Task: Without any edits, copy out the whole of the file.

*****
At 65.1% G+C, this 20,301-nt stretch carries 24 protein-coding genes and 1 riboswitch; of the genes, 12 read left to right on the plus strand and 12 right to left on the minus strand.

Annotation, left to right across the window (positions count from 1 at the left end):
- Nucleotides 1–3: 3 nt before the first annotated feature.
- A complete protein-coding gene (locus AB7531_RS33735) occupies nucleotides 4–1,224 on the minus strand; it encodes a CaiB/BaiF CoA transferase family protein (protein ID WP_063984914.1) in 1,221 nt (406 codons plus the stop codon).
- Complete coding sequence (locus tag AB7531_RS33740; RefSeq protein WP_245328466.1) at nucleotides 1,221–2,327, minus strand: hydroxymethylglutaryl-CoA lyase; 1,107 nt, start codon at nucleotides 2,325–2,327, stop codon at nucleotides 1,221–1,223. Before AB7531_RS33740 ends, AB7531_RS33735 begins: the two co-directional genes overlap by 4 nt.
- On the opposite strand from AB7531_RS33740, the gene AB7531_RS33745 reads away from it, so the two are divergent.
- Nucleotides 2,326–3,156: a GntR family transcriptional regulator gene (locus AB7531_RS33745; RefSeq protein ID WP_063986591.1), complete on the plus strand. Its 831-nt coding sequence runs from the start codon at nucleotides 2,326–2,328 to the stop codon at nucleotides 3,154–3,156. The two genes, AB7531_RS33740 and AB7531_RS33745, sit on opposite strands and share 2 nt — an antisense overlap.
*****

At 65.1% G+C, this 20,301-nt stretch carries 24 protein-coding genes and 1 riboswitch; of the genes, 12 read left to right on the plus strand and 12 right to left on the minus strand.

Annotation, left to right across the window (positions count from 1 at the left end):
- Nucleotides 1–3: 3 nt before the first annotated feature.
- A complete protein-coding gene (locus AB7531_RS33735) occupies nucleotides 4–1,224 on the minus strand; it encodes a CaiB/BaiF CoA transferase family protein (protein ID WP_063984914.1) in 1,221 nt (406 codons plus the stop codon).
- Complete coding sequence (locus tag AB7531_RS33740; RefSeq protein WP_245328466.1) at nucleotides 1,221–2,327, minus strand: hydroxymethylglutaryl-CoA lyase; 1,107 nt, start codon at nucleotides 2,325–2,327, stop codon at nucleotides 1,221–1,223. Before AB7531_RS33740 ends, AB7531_RS33735 begins: the two co-directional genes overlap by 4 nt.
- On the opposite strand from AB7531_RS33740, the gene AB7531_RS33745 reads away from it, so the two are divergent.
- Nucleotides 2,326–3,156: a GntR family transcriptional regulator gene (locus AB7531_RS33745; RefSeq protein ID WP_063986591.1), complete on the plus strand. Its 831-nt coding sequence runs from the start codon at nucleotides 2,326–2,328 to the stop codon at nucleotides 3,154–3,156. The two genes, AB7531_RS33740 and AB7531_RS33745, sit on opposite strands and share 2 nt — an antisense overlap.